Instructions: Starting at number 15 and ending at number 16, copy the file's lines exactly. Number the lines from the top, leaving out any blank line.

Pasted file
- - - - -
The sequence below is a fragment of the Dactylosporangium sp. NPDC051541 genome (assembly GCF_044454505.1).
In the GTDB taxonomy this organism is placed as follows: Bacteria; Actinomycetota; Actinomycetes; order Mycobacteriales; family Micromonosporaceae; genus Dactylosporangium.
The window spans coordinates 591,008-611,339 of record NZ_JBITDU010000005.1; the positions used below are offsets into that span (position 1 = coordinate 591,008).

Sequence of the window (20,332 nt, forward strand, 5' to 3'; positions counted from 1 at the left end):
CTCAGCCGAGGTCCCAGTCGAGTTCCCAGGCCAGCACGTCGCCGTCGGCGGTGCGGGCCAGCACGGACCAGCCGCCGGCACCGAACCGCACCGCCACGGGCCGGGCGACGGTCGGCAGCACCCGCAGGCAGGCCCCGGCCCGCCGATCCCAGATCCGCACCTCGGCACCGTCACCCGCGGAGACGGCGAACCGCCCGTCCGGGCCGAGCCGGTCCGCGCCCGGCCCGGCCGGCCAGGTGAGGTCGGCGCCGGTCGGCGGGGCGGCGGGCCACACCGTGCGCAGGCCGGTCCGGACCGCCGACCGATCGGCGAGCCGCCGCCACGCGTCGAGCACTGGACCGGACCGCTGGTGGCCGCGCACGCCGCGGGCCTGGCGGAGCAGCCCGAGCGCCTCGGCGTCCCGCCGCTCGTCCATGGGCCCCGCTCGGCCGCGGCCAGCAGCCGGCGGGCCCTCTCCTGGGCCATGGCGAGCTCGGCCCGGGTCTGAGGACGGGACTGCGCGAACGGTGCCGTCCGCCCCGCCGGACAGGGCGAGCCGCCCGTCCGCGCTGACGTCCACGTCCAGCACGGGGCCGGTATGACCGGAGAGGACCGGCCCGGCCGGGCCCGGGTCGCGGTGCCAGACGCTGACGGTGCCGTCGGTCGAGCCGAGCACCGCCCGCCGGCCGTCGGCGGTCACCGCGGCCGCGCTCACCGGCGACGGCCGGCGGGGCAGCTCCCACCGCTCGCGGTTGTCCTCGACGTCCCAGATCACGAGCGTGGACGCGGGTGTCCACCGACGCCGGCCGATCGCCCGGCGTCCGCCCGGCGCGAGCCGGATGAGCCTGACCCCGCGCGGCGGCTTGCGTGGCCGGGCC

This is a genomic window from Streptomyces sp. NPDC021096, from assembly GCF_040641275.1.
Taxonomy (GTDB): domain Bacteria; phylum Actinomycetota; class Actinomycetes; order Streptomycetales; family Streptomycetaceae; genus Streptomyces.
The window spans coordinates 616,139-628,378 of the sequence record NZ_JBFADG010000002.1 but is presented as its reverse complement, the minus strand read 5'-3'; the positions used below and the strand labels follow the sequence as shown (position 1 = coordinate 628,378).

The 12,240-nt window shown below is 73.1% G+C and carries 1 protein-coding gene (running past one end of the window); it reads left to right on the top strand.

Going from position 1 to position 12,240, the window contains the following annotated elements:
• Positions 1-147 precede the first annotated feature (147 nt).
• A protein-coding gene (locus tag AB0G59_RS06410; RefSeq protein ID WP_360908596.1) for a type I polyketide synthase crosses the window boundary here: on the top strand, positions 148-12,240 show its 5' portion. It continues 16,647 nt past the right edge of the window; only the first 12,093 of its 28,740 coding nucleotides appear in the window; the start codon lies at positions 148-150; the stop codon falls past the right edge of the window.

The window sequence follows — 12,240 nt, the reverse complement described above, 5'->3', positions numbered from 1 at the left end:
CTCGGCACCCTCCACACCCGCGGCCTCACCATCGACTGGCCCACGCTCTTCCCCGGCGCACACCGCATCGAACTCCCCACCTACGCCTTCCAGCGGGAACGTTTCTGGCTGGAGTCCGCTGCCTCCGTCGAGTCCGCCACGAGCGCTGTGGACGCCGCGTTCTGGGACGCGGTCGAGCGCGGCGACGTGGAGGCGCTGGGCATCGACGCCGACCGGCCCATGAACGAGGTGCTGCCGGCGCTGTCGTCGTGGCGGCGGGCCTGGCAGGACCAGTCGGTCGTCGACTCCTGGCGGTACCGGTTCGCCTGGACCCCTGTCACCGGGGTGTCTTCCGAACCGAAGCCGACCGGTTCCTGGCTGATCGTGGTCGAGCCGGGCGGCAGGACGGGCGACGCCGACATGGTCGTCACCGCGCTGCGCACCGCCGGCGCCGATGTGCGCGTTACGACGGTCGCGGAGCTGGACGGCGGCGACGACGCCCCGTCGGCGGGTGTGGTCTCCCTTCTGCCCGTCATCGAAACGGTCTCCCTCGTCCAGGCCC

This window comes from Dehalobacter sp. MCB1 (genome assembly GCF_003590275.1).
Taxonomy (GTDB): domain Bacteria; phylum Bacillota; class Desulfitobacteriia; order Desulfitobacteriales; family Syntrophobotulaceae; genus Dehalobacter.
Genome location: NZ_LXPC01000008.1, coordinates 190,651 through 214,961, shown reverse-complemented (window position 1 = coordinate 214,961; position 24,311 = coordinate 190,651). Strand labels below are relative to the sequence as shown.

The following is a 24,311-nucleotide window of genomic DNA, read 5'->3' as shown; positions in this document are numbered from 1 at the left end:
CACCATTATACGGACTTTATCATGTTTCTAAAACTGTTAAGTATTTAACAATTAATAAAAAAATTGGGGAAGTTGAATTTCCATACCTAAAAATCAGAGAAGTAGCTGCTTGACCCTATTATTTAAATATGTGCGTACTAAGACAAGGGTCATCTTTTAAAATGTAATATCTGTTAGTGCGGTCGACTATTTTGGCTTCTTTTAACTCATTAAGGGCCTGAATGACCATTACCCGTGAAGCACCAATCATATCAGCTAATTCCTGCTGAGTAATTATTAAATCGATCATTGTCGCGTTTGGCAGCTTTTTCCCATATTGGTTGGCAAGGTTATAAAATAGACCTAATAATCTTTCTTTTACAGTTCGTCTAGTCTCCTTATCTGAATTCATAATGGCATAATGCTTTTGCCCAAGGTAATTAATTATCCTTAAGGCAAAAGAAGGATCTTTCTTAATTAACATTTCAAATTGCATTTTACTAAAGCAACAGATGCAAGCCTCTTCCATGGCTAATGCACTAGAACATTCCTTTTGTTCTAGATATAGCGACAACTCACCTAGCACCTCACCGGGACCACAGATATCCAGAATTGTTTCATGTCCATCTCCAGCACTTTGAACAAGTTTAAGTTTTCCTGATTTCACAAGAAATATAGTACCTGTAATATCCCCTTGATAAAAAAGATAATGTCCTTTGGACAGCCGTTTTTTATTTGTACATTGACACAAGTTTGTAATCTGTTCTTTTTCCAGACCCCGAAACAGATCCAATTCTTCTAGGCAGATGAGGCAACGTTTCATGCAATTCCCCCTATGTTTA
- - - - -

This window comes from Dehalobacter sp. MCB1 (genome assembly GCF_003590275.1).
Taxonomy (GTDB): domain Bacteria; phylum Bacillota; class Desulfitobacteriia; order Desulfitobacteriales; family Syntrophobotulaceae; genus Dehalobacter.